Nighttime Is The Right Time

For The Mighty Silver King

John Felsher July 22, 2010

With the sweltering summer season once again upon us, you’ve undoubtedly had your fair share of sunburns and strikeouts. Record temperatures definitely make for challenging conditions, so this summer beat the heat by targeting monster megalops under the cover of darkness. Powerful predators with oversized eyes, tarpon flourish in low-light conditions and can be seen rolling along the surface as they hone in on offerings worthy of further investigation. Tarpon bust through schools of baitfish during all hours of the day, although they feed with no remorse once the sun dips below the horizon. Exhibiting an aggressive nocturnal feeding behavior, mighty silver kings can be found hovering around marinas, bridges, inlets, beaches and dock lights around the entire state.

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Photo: Steve Dougherty

Barely taking the outboard out of idle, Captain Robert Moore maneuvered his boat toward the Gilchrist Bridge carrying U.S. 41 over the Peace River between Port Charlotte and Punta Gorda. Positioning his boat up-current from the crusty structure, Moore rigged a 7-foot medium-heavy spinning outfit loaded with 50lb. PowerPro and tipped with a 4-foot length of 60lb. monofilament leader. On a 5/0 circle-hook, Moore attached a 4-inch sardine and free-lined it toward the bridge. “We don’t have to go very far to catch tarpon at night,” explained Captain Moore. “Almost any bridge that features shadow lines, an abundance of bait and quality tidal flow will have tarpon feeding in the vicinity. See the shadows under the lights? Tarpon hide in the darkness and face into the current, patiently waiting to ambush forage that’s swept through the bridge pilings,” continued Moore.

Captain Mike Miller (www.fishngolfflorida.com) routinely scours the shadow lines of the Sunshine Skyway Bridge over Tampa Bay, but also finds tarpon off the beaches at night. Lights from condos, hotels and streets often cast enough illumination on the waters surface to attract inquisitive tarpon. “Off the beaches, there’s usually some light shining into the water out to about 100-yards. Find forage species in that zone and you’ll likely find tarpon,” Miller says. Tarpon fishing is highly dependent upon the lunar and tidal phases and during a full or new moon it’s much more advantageous to target tarpon at night than during the day.

On the East Coast, Cocoa Beach-based Captain Keith Kalbfleisch (www.capt-keith.com) enjoys targeting tarpon at Ponce and Sebastian Inlets. As Atlantic Ocean tides rush in and out of these constricted coastal openings, baitfish change locations and hungry tarpon follow suit. “Tidal flow stimulates feeding activity and when targeting inlets, I always like to fish an outgoing tide,” Kalbfleisch explained. “Tarpon stage in the current to feed upon whatever washes out with the tide, but they don’t really hang in the lights in these inlets. In Sebastian, tarpon sit in the rough current on the ocean side where a 1 or 2oz. Marabou jig fluttering in the current is deadly effective. In Ponce Inlet they stage to the south of the inlet between the bridges. The current is not nearly as fast there as in the main part of the channel and here I prefer to fish a whole mullet on the bottom.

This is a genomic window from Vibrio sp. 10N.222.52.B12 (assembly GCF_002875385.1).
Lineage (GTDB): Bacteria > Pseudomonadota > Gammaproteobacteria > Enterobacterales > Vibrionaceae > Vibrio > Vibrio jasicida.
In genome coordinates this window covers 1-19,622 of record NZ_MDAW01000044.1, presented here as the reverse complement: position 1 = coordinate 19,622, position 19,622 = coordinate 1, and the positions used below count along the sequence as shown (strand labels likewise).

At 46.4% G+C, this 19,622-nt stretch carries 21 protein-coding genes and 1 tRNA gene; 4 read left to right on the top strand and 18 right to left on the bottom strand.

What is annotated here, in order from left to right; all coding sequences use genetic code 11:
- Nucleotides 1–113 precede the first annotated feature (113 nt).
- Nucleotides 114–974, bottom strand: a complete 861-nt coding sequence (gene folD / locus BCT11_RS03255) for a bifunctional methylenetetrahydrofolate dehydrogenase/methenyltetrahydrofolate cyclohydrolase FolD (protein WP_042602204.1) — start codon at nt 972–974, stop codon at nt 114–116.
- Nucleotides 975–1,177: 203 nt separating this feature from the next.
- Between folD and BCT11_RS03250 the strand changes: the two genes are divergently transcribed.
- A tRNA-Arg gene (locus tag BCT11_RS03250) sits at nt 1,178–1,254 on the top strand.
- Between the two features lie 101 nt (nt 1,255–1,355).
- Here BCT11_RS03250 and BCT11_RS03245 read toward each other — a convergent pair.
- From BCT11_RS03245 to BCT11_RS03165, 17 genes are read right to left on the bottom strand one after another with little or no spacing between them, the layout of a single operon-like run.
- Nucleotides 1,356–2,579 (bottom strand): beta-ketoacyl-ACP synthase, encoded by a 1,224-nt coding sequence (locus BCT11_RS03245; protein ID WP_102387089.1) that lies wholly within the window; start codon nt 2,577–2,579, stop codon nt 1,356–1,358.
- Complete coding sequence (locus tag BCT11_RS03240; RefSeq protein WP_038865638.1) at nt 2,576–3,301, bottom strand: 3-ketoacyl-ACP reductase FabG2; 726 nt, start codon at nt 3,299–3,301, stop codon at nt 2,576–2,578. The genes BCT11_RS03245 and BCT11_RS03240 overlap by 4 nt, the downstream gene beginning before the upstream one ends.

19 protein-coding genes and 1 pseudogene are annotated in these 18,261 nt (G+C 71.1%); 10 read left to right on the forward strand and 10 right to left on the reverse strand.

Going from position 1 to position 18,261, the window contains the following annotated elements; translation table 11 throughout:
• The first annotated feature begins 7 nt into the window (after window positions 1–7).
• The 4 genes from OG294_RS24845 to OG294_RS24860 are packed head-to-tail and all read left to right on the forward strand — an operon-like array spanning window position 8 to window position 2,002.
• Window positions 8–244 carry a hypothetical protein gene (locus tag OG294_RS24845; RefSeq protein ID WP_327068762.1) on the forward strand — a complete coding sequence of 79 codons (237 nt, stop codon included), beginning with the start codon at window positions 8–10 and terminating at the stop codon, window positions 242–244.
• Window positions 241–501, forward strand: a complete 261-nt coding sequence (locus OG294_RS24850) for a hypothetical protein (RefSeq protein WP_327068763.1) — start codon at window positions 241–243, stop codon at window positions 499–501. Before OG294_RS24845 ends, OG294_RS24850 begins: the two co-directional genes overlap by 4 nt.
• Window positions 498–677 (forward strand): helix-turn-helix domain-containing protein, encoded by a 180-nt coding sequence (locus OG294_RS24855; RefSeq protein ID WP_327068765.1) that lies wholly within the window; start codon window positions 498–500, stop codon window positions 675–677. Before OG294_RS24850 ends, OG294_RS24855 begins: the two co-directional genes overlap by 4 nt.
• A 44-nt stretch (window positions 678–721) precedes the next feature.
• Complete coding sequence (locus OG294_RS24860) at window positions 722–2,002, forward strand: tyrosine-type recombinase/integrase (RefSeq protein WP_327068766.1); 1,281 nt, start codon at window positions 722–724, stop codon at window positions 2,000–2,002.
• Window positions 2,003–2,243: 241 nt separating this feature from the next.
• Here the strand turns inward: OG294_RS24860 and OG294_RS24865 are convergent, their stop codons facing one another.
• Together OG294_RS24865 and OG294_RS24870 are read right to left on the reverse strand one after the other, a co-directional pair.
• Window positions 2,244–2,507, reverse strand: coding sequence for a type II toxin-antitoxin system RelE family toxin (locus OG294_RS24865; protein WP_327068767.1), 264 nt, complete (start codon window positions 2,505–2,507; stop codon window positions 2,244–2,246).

Born and raised in South Florida, Captain Carlos Rodriguez is very familiar with nighttime tarpon fishing. “In South Florida we are fortunate to have a few major inlets that provide routine thoroughfares for feeding tarpon, however, Government Cut takes top honors when it comes to quality and consistency. This is likely due to the fact that Biscayne Bay provides ideal habitat for a variety of forage.” In this venue reaching different levels of the water column plays a major role in locating actively feeding fish. Many times anglers won’t even know that a feeding frenzy is occurring several feet below the surface. Go the extra mile to cover all of the basis when targeting fish in different levels of the water column by utilizing split shots or rubber core sinkers.

Down in the Keys, anglers are overwhelmed with quality tarpon venues. “Key West has great tarpon fishing at night,” says Captain Mike Weinhofer (www.fishnkw.com). “During the day we can’t really fish around the docks or harbor due to the barrage of boat traffic. There’s a lot less pressure at night and as a result we can get much closer without the fish spooking.” While Key West holds many anglers’ ticket to success, the Seven-Mile and Bahia Honda Bridges are the epicenter of Florida Keys tarpon action. While dangling a live bait under a floating cork may tempt monsters, tossing a soft plastic, suspending topwater plug, or surface popper will also produce enthralling action. “I’ve found that purple/black plugs work well when the moon is bright, along with any plug that resembles a mullet or ballyhoo. On darker evenings, chartreuse, pink, red/white patterns seem to draw the most attention.”

Whether fishing bridges, docks, beaches or inlets, chasing silver kings under the stars can make for an enjoyable experience—it could even produce the fish of a lifetime.

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